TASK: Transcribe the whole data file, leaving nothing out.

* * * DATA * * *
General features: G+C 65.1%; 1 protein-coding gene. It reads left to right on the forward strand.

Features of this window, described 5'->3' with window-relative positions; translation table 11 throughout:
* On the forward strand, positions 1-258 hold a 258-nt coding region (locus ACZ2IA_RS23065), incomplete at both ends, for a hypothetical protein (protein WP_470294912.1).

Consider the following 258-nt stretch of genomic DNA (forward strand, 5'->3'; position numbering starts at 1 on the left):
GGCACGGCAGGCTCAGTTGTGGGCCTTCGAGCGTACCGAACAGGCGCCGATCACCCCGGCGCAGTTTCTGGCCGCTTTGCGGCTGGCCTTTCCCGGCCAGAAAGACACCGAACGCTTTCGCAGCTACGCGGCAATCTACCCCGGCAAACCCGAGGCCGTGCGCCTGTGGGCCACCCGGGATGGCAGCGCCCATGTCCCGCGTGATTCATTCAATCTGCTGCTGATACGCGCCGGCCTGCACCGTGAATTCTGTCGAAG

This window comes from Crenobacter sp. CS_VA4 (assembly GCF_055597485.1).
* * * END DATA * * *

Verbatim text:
General features: G+C 65.1%; 1 protein-coding gene. It reads left to right on the forward strand.

Features of this window, described 5'->3' with window-relative positions; translation table 11 throughout:
* On the forward strand, positions 1-258 hold a 258-nt coding region (locus ACZ2IA_RS23065), incomplete at both ends, for a hypothetical protein (protein WP_470294912.1).

Consider the following 258-nt stretch of genomic DNA (forward strand, 5'->3'; position numbering starts at 1 on the left):
GGCACGGCAGGCTCAGTTGTGGGCCTTCGAGCGTACCGAACAGGCGCCGATCACCCCGGCGCAGTTTCTGGCCGCTTTGCGGCTGGCCTTTCCCGGCCAGAAAGACACCGAACGCTTTCGCAGCTACGCGGCAATCTACCCCGGCAAACCCGAGGCCGTGCGCCTGTGGGCCACCCGGGATGGCAGCGCCCATGTCCCGCGTGATTCATTCAATCTGCTGCTGATACGCGCCGGCCTGCACCGTGAATTCTGTCGAAG

This window comes from Crenobacter sp. CS_VA4 (assembly GCF_055597485.1).